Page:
5 Bacteria Types Killed Nearly 6.8 Lakh Indians In 2019: Lancet Study

Five types of bacteria claimed nearly 6.8 lakh lives in India in 2019. Among these bacterial types, E. coli was found to be the most deadly pathogen.

Varun Verma
Written by: Varun VermaUpdated at: Nov 23, 2022 17:14 IST
5 Bacteria Types Killed Nearly 6.8 Lakh Indians In 2019: Lancet Study

According to a Lancet study, five types of bacteria claimed nearly 6.8 lakh lives in India in 2019. These five types of bacteria are: E. coli, S. pneumoniae, K. pneumoniae, S. aureus, and A. baumannii. Among these bacterial types, E. coli was found to be the most deadly and killed nearly 1.57 lakh Indians. The research stated that bacterial infections were the second leading cause of death globally in 2019.

Findings in India

The researchers stated that 77 lakh deaths in 2019 were associated with 33 common bacterial infections. These five types of bacteria are responsible for more than half of all deaths. The deadliest bacterial pathogen and the types of infection varied by location and age, researchers added.

In India, the bacterial types – E. coli, S. pneumoniae, K. pneumoniae, S. aureus and A. baumannii – were the deadliest, claiming 6,78,846 lives in 2019. Among these bacterial types, E. coli was found to be the most deadly and killed nearly 1.57 lakh Indians in the same year, the research stated.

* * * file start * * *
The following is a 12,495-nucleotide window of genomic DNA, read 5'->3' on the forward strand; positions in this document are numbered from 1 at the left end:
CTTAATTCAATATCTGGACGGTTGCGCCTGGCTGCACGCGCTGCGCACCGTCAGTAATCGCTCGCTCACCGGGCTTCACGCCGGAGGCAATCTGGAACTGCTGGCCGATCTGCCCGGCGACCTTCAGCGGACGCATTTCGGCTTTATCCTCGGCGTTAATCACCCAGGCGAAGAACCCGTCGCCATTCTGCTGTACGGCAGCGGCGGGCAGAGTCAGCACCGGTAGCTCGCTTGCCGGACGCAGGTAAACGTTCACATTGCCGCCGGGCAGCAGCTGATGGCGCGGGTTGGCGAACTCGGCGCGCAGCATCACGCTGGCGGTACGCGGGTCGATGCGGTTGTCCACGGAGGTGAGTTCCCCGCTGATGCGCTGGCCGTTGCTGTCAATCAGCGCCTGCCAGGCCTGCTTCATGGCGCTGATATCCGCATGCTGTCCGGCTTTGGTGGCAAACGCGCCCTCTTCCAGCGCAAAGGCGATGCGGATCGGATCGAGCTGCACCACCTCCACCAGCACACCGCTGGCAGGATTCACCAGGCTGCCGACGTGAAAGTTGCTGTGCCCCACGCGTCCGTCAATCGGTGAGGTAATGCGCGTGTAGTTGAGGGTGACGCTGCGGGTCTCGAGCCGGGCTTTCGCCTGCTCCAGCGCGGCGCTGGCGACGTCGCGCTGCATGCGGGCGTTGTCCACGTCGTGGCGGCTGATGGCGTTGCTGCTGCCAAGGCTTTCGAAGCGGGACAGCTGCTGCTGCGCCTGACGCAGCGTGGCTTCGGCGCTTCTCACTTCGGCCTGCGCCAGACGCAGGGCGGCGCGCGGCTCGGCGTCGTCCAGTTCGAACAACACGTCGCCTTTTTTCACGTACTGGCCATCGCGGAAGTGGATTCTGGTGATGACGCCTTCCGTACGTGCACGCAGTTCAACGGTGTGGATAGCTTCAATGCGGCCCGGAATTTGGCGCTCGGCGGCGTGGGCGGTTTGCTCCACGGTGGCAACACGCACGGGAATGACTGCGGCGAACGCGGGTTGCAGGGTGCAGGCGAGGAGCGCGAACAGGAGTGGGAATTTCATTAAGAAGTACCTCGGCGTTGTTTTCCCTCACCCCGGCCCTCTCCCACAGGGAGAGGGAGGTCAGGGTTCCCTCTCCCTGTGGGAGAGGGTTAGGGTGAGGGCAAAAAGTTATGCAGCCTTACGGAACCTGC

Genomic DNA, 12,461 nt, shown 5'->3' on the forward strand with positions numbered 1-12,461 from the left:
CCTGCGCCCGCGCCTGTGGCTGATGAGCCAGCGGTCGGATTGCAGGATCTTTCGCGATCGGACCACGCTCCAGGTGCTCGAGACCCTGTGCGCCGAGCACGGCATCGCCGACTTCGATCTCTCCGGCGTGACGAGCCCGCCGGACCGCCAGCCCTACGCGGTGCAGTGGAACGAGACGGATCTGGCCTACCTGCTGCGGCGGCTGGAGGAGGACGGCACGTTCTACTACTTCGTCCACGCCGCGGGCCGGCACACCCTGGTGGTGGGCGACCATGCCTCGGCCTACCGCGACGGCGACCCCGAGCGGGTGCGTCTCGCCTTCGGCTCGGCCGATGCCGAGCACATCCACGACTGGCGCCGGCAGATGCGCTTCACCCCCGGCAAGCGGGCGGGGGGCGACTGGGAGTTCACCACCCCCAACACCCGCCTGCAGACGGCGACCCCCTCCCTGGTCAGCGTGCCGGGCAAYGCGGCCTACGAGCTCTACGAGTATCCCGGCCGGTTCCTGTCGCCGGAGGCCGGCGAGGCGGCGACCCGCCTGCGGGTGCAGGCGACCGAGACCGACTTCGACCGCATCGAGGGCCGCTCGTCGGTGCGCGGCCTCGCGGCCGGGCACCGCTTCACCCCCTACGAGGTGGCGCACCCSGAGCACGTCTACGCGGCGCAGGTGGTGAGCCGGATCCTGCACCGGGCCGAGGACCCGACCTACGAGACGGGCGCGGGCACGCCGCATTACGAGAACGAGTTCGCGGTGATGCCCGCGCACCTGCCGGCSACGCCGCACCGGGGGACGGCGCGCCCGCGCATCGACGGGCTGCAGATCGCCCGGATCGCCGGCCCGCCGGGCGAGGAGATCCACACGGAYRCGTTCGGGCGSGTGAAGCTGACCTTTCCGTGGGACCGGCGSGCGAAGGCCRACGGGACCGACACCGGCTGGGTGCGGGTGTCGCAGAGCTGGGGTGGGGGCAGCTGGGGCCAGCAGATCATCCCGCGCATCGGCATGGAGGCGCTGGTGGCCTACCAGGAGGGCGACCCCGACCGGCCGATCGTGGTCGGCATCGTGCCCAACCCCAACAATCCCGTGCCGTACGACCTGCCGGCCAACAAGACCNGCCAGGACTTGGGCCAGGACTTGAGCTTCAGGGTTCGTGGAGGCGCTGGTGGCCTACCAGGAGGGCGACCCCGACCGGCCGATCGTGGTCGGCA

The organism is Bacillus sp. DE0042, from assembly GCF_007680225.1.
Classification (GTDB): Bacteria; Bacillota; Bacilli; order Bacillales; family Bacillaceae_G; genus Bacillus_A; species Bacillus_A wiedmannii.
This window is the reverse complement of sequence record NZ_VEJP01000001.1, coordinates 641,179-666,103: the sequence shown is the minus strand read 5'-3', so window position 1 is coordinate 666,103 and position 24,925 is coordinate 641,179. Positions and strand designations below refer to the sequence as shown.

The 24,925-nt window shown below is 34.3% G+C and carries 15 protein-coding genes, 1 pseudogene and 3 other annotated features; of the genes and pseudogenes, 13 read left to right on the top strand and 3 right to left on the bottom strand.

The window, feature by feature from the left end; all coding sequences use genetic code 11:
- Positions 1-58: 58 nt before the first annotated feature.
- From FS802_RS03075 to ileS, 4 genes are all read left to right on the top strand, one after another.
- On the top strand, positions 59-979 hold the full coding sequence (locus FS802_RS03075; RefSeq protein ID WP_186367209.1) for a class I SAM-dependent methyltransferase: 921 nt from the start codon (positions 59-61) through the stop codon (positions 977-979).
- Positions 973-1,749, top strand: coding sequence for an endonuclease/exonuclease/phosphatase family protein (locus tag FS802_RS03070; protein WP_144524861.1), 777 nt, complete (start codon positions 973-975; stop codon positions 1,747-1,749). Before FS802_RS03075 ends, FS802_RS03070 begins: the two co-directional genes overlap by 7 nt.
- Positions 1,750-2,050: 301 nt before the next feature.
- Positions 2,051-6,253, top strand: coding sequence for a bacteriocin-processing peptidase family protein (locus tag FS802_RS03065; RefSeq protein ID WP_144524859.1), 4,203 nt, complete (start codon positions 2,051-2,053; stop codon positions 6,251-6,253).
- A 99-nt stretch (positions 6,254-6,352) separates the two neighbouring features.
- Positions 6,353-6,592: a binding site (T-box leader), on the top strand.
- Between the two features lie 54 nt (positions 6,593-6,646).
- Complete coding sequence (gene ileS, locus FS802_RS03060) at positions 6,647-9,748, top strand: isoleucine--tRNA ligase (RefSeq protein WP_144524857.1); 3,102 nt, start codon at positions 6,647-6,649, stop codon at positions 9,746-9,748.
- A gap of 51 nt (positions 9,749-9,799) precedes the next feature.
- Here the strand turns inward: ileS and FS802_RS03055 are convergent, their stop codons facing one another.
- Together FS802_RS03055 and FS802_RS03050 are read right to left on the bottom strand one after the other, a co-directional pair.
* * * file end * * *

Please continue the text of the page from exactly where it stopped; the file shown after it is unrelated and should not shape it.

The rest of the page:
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Global Findings

The researchers stated that bacterial infections were the second leading cause of death globally in 2019, after ischemic heart disease.

More deaths were linked to two of the deadliest bacteria, more than HIV/AIDS (8,64,000 deaths). These two bacterial types are S. aureus and E. coli, the researchers said.

The researchers further stated that as compared to estimates available for pathogens such as tuberculosis, malaria, and HIV, estimates for the burden of disease due to bacterial pathogens are limited to specific types of infection, or focused on particular populations.

The current study provides the first global estimate of the mortality linked to 33 common bacterial pathogens and 11 major infection types, called infectious syndromes, causing deaths due to sepsis.

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Conclusion

On the issue of reducing the disease burden, the researchers said that it is crucial to build stronger health systems with greater diagnostic laboratory capacity and implement control measures, along with optimising antibiotic usage.

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